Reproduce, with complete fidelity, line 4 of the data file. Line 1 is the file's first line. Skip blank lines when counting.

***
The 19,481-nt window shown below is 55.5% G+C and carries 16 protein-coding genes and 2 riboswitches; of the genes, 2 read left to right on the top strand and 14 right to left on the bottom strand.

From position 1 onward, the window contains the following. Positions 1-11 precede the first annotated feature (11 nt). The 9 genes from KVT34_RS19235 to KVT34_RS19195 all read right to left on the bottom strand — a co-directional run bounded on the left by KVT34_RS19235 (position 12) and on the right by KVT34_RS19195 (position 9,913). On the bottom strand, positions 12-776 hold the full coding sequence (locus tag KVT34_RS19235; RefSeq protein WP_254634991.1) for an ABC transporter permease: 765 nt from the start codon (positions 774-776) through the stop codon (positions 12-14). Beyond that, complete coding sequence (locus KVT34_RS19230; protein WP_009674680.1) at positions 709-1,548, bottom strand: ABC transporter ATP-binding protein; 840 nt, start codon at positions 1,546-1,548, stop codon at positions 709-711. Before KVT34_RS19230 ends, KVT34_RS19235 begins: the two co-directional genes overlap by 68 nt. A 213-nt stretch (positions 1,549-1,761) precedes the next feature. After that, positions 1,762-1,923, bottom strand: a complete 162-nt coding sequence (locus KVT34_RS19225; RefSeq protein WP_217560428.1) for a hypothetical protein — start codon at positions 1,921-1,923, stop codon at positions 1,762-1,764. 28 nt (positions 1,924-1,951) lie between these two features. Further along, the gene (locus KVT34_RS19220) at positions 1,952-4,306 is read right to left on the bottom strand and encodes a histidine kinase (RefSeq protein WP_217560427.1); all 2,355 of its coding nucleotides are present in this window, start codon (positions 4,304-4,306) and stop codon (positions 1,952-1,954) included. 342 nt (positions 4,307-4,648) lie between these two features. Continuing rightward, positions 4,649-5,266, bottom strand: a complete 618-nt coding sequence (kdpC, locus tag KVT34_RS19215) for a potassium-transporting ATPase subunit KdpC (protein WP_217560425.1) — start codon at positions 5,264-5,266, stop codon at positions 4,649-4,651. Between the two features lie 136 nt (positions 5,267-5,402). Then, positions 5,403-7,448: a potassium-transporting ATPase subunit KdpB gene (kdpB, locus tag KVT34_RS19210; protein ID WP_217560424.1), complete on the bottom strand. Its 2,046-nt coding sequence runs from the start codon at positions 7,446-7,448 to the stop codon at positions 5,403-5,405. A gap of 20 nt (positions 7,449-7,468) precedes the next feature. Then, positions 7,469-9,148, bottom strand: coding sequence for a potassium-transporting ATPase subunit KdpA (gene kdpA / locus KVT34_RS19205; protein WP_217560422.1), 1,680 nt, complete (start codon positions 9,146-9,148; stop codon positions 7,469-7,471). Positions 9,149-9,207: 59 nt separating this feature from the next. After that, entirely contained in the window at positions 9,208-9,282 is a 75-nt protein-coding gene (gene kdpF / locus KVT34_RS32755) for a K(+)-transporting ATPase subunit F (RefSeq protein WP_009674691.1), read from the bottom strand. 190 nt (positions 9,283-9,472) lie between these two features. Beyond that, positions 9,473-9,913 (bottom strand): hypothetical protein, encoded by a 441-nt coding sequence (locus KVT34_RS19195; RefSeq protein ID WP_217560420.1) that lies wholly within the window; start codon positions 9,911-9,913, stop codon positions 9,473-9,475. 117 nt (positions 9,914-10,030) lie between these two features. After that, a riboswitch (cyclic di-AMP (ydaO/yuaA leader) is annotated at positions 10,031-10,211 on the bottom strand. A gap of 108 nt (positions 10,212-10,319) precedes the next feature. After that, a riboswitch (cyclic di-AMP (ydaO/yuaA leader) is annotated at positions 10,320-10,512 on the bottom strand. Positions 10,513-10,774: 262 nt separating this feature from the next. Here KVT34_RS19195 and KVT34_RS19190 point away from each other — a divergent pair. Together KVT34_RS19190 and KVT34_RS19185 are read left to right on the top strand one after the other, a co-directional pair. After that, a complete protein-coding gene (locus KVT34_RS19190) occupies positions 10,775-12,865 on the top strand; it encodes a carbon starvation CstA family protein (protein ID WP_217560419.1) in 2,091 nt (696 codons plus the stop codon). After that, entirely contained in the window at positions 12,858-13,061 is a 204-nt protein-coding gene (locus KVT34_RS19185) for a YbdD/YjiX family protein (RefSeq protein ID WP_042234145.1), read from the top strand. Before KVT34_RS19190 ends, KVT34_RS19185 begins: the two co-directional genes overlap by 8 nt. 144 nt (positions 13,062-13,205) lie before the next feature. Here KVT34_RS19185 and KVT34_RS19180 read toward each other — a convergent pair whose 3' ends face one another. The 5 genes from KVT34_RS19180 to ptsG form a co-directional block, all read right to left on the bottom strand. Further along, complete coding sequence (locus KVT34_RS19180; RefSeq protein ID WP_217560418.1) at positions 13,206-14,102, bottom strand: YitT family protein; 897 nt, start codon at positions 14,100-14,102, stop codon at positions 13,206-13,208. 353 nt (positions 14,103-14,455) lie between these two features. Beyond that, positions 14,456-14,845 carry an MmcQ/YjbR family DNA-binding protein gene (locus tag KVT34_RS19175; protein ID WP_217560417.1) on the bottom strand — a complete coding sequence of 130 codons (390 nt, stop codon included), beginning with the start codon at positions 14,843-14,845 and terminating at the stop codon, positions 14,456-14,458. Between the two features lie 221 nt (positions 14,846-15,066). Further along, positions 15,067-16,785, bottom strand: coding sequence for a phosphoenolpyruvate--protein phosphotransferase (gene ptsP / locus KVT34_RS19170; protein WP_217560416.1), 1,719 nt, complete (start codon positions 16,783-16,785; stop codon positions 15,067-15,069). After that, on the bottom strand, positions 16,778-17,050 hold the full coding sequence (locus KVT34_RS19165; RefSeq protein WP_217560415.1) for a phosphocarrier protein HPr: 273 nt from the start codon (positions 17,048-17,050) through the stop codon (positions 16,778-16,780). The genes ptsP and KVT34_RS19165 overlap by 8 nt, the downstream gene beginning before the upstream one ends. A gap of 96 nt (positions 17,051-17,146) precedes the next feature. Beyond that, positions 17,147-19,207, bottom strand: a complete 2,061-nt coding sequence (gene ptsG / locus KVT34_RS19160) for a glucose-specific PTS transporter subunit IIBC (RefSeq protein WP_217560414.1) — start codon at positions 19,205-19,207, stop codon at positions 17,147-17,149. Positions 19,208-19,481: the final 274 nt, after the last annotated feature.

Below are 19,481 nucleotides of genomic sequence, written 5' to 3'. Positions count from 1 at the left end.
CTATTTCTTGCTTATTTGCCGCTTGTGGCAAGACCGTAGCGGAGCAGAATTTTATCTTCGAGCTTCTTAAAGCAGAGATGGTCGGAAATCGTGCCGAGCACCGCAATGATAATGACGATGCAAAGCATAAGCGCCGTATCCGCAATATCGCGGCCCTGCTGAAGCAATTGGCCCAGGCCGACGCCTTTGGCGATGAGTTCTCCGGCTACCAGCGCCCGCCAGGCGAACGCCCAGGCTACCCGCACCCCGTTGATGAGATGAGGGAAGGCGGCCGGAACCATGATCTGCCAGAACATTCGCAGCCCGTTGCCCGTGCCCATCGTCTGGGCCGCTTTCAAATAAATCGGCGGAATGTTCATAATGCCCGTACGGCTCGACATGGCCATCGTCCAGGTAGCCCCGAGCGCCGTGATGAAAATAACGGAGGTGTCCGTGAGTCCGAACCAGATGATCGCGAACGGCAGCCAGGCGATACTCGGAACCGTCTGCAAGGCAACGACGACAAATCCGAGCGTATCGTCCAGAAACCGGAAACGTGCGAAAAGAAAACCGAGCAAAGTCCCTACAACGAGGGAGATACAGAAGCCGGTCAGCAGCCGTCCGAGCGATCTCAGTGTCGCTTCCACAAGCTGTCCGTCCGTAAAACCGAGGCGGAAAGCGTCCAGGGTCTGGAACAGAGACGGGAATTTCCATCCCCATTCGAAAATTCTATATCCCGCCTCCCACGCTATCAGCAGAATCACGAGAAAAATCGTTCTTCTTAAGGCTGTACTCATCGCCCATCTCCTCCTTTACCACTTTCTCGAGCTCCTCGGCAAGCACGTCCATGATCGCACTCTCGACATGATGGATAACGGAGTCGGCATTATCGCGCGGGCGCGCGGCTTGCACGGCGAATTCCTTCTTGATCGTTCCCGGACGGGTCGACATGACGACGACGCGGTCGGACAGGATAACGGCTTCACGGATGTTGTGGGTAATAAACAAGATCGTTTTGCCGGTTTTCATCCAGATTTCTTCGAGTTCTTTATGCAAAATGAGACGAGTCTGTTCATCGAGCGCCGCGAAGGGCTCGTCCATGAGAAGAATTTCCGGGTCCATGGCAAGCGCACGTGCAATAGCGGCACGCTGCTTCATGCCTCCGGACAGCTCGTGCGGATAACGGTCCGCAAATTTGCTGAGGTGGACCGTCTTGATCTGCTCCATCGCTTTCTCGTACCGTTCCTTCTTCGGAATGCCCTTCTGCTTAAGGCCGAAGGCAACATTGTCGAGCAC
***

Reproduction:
CTATTTCTTGCTTATTTGCCGCTTGTGGCAAGACCGTAGCGGAGCAGAATTTTATCTTCGAGCTTCTTAAAGCAGAGATGGTCGGAAATCGTGCCGAGCACCGCAATGATAATGACGATGCAAAGCATAAGCGCCGTATCCGCAATATCGCGGCCCTGCTGAAGCAATTGGCCCAGGCCGACGCCTTTGGCGATGAGTTCTCCGGCTACCAGCGCCCGCCAGGCGAACGCCCAGGCTACCCGCACCCCGTTGATGAGATGAGGGAAGGCGGCCGGAACCATGATCTGCCAGAACATTCGCAGCCCGTTGCCCGTGCCCATCGTCTGGGCCGCTTTCAAATAAATCGGCGGAATGTTCATAATGCCCGTACGGCTCGACATGGCCATCGTCCAGGTAGCCCCGAGCGCCGTGATGAAAATAACGGAGGTGTCCGTGAGTCCGAACCAGATGATCGCGAACGGCAGCCAGGCGATACTCGGAACCGTCTGCAAGGCAACGACGACAAATCCGAGCGTATCGTCCAGAAACCGGAAACGTGCGAAAAGAAAACCGAGCAAAGTCCCTACAACGAGGGAGATACAGAAGCCGGTCAGCAGCCGTCCGAGCGATCTCAGTGTCGCTTCCACAAGCTGTCCGTCCGTAAAACCGAGGCGGAAAGCGTCCAGGGTCTGGAACAGAGACGGGAATTTCCATCCCCATTCGAAAATTCTATATCCCGCCTCCCACGCTATCAGCAGAATCACGAGAAAAATCGTTCTTCTTAAGGCTGTACTCATCGCCCATCTCCTCCTTTACCACTTTCTCGAGCTCCTCGGCAAGCACGTCCATGATCGCACTCTCGACATGATGGATAACGGAGTCGGCATTATCGCGCGGGCGCGCGGCTTGCACGGCGAATTCCTTCTTGATCGTTCCCGGACGGGTCGACATGACGACGACGCGGTCGGACAGGATAACGGCTTCACGGATGTTGTGGGTAATAAACAAGATCGTTTTGCCGGTTTTCATCCAGATTTCTTCGAGTTCTTTATGCAAAATGAGACGAGTCTGTTCATCGAGCGCCGCGAAGGGCTCGTCCATGAGAAGAATTTCCGGGTCCATGGCAAGCGCACGTGCAATAGCGGCACGCTGCTTCATGCCTCCGGACAGCTCGTGCGGATAACGGTCCGCAAATTTGCTGAGGTGGACCGTCTTGATCTGCTCCATCGCTTTCTCGTACCGTTCCTTCTTCGGAATGCCCTTCTGCTTAAGGCCGAAGGCAACATTGTCGAGCAC